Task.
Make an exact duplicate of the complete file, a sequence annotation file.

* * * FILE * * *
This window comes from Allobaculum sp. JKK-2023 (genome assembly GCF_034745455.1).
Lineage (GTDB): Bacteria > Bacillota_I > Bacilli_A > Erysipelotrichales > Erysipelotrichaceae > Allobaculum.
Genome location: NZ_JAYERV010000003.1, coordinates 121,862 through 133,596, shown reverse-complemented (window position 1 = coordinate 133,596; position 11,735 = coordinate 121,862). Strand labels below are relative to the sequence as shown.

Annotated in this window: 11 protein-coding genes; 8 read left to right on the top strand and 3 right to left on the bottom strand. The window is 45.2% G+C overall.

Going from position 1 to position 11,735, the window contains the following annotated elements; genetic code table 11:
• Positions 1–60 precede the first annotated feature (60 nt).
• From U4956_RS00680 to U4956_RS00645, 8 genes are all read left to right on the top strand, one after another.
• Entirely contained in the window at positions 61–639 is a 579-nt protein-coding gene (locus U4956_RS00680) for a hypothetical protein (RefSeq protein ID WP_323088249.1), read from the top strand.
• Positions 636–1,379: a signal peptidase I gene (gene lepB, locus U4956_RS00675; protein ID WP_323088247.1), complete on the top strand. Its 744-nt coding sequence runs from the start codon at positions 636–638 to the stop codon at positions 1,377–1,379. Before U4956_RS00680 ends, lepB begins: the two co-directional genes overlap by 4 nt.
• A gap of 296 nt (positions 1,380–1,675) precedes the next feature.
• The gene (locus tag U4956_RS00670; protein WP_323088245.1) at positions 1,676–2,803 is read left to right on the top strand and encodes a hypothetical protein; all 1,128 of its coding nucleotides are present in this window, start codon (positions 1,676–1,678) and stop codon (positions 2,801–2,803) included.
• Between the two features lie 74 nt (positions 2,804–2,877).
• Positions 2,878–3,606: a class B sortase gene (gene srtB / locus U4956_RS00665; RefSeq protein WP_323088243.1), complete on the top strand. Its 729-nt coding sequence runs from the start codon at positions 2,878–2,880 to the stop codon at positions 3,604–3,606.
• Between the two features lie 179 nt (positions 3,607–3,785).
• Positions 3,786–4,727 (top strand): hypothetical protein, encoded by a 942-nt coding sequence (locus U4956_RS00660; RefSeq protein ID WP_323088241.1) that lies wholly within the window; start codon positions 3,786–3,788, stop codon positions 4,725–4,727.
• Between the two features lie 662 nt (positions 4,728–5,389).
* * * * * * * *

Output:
This window comes from Allobaculum sp. JKK-2023 (genome assembly GCF_034745455.1).
Lineage (GTDB): Bacteria > Bacillota_I > Bacilli_A > Erysipelotrichales > Erysipelotrichaceae > Allobaculum.
Genome location: NZ_JAYERV010000003.1, coordinates 121,862 through 133,596, shown reverse-complemented (window position 1 = coordinate 133,596; position 11,735 = coordinate 121,862). Strand labels below are relative to the sequence as shown.

Annotated in this window: 11 protein-coding genes; 8 read left to right on the top strand and 3 right to left on the bottom strand. The window is 45.2% G+C overall.

Going from position 1 to position 11,735, the window contains the following annotated elements; genetic code table 11:
• Positions 1–60 precede the first annotated feature (60 nt).
• From U4956_RS00680 to U4956_RS00645, 8 genes are all read left to right on the top strand, one after another.
• Entirely contained in the window at positions 61–639 is a 579-nt protein-coding gene (locus U4956_RS00680) for a hypothetical protein (RefSeq protein ID WP_323088249.1), read from the top strand.
• Positions 636–1,379: a signal peptidase I gene (gene lepB, locus U4956_RS00675; protein ID WP_323088247.1), complete on the top strand. Its 744-nt coding sequence runs from the start codon at positions 636–638 to the stop codon at positions 1,377–1,379. Before U4956_RS00680 ends, lepB begins: the two co-directional genes overlap by 4 nt.
• A gap of 296 nt (positions 1,380–1,675) precedes the next feature.
• The gene (locus tag U4956_RS00670; protein WP_323088245.1) at positions 1,676–2,803 is read left to right on the top strand and encodes a hypothetical protein; all 1,128 of its coding nucleotides are present in this window, start codon (positions 1,676–1,678) and stop codon (positions 2,801–2,803) included.
• Between the two features lie 74 nt (positions 2,804–2,877).
• Positions 2,878–3,606: a class B sortase gene (gene srtB / locus U4956_RS00665; RefSeq protein WP_323088243.1), complete on the top strand. Its 729-nt coding sequence runs from the start codon at positions 2,878–2,880 to the stop codon at positions 3,604–3,606.
• Between the two features lie 179 nt (positions 3,607–3,785).
• Positions 3,786–4,727 (top strand): hypothetical protein, encoded by a 942-nt coding sequence (locus U4956_RS00660; RefSeq protein ID WP_323088241.1) that lies wholly within the window; start codon positions 3,786–3,788, stop codon positions 4,725–4,727.
• Between the two features lie 662 nt (positions 4,728–5,389).